Imagine, for a moment, that the above scenario was really true, and not just the fevered imagination of a bitter loser who still iives with his parents. Imagine that you really could buy anything you wanted, and that because of your awesome cash-holding and mega-investing powers, you weren’t totally convinced that you needed to spend all the money you had available to you. In other words, imagine that you’re completely unlike everybody in the real world. What would you buy? Would you do the obvious Internet zillionaire thing and buy a Ferrari? Maybe you’re a so-called purist and you’d prefer the simplicity of a Lotus Elise. It could be that you want to strut down the boulevard in the baddest Mustang to ever escape the factory – or you might be more interested in an affordable yet high-power commuter like the weapons-grade Dodge Caliber SRT-4. Who knows? You’re rich and crazy! It’s a ridiculous scenario – one completely unrelated to the real world – but here at S:S:L, we’re not big fans of the real world, so we’ve created a track test just for you, Mr. Imaginary Internet Baller. We’ve got a Ferrari F430 Spyder, a Lotus Elise, a Shelby GT500, and a Caliber SRT-4. We’re going to run ‘em head to head around MSR Houston’s road course, gather full data from our Traqmate timing system, and show you on-track video complete with a Best Motoring-style view of the driver’s pedal box. Last but not least, because this is Speed:Sport:Life and not some timid advertising-supported blog, we’re going to declare a clear winner. You may find it harder to believe that a nineteen-year-old’s claim to be street-racing his own brand-new Murcielago, but there really is one car that stands out from the pack here, and I can’t wait to tell you about it.
Story by Jack Baruth, photography by Matt Chow and Zerin Dube
Are you a shy person? Do you suffer from social anxiety? Are you uncomfortable with being the center of attention in public settings? If the answer to any of the above questions is “Yes”, then we respectfully suggest you avoid the 2008 Dodge Viper SRT-10 convertible, particularly in the eye-searing shade of blue applied to our test car. As a Viper owner, you will be permanently on the American road’s center stage, targeted by dropped jaws, pointed fingers, and comments ranging from the predictable “NIIIICE CARRRRR!” to the rather confusing statement delivered to us at a gas station by a fading flower of a middle-aged Texas woman in a Town Car -“We’re so proud of you.” Who was “we”, and of whom, exactly, were “they” proud, and why? Perhaps she’d spotted the manufacturer tag on the car and thought we were affiliated with the intrepid (no pun intended) folks at Chrysler’s SRT division, or she simply wanted to let us know how happy she was that we’d chosen an American sports car over the evil foreign competition, or she thought your humble author was a famous bearded celebrity – one of the Geico cavemen, perhaps, or even Michael McDonald, touring the country in a six-hundred-horsepower droptop while contemplating which Motown originals would be easiest to mangle into blandness for his next album. We’ll never know. Apparently, mere possession of America’s most cylinder-intense sporting car turns one into a public figure, with all the attendant positives and negatives. Learn from our experience and consider yourself warned. Driving a Viper is not for the faint of heart, and certainly not for the wallflowers among us.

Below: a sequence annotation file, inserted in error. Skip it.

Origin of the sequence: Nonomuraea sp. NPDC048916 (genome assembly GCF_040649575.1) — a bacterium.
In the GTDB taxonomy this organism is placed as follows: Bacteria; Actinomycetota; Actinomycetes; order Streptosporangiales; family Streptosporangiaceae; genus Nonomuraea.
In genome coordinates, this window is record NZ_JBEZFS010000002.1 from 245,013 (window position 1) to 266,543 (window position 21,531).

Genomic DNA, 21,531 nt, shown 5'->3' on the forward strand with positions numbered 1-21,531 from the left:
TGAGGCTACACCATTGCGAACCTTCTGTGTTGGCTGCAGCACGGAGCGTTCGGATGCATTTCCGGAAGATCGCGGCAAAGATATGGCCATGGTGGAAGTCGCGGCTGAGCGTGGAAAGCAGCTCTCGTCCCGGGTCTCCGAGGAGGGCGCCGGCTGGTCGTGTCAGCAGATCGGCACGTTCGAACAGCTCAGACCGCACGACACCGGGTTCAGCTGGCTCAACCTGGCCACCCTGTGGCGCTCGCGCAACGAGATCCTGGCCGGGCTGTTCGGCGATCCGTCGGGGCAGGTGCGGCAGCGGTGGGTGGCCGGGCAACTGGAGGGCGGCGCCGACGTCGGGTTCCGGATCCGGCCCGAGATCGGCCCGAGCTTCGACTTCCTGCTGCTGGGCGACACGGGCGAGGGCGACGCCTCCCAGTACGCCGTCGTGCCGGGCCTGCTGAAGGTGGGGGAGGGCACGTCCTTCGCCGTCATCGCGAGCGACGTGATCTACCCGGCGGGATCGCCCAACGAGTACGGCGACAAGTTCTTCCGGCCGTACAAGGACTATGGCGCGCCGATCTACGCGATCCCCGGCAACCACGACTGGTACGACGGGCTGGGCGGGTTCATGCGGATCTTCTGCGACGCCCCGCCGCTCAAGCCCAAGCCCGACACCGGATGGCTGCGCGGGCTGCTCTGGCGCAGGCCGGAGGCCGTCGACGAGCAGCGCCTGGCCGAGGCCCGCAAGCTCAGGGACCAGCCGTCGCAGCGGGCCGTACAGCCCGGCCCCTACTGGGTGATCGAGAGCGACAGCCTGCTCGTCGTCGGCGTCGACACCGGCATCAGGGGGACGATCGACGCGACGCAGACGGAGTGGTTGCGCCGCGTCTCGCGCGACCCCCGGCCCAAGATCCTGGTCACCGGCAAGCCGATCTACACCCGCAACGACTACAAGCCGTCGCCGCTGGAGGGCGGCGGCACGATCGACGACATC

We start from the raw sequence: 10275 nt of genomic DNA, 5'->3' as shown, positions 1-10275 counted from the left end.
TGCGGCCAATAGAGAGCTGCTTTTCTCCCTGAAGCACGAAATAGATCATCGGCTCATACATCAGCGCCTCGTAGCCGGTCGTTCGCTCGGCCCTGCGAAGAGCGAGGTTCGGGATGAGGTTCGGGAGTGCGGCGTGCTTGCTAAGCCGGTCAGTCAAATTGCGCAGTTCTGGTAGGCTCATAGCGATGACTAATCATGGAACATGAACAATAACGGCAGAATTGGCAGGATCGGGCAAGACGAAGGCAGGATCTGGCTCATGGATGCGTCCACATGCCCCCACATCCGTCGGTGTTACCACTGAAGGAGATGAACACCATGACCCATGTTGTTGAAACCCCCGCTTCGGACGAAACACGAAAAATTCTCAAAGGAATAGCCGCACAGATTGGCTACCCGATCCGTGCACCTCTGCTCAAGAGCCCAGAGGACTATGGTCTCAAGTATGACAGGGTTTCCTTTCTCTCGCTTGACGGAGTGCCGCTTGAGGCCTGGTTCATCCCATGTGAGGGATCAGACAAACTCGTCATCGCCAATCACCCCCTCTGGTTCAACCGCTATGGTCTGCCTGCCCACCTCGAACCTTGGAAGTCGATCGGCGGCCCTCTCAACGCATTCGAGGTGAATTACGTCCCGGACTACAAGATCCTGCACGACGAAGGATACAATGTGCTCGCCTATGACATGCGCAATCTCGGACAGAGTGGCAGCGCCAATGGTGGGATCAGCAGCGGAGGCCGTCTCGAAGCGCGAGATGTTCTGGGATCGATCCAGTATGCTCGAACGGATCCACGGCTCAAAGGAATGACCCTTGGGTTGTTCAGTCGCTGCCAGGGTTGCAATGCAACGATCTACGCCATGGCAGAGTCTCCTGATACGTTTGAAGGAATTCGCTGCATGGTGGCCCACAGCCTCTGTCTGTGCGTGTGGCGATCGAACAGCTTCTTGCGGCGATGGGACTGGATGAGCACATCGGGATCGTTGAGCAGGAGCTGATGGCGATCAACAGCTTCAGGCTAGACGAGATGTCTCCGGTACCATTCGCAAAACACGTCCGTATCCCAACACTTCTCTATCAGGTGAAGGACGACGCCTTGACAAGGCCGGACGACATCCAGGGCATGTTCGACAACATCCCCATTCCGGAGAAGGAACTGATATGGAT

If, however, you are a painfully modest or fearful individual who nonetheless feels compelled to own an SRT-10, there is one potential solution, assuming you have the bucks: buy an Audi R8 and hire somebody to drive it around behind you. In the Audi’s incandescent presence, the big blue Viper becomes well-nigh invisible, just another minnow in the school of freeway fish which clump and cluster in the R8’s wake, camera phones aloft and trembling at The Presence Of The Future Among Us.
Story by Jack Baruth, photography by Matt Chow and Zerin Dube
It’s the space of an eyeblink. Three-tenths of a second. At one hundred and forty-six miles per hour, as the bright blue Viper SRT-10 convertible hammers into MSR Houston’s Turn Six, I am covering sixty-four feet in every twitch of the eyelid. In that space of time, as I apply the first touch of braking with my left foot while simultaneously easing off with the right, – in that sixty-four feet – the Viper strikes in a sudden scream of tire, the world slews sideways through the windshield, and I know, beyond doubt, that I have just made a very serious mistake.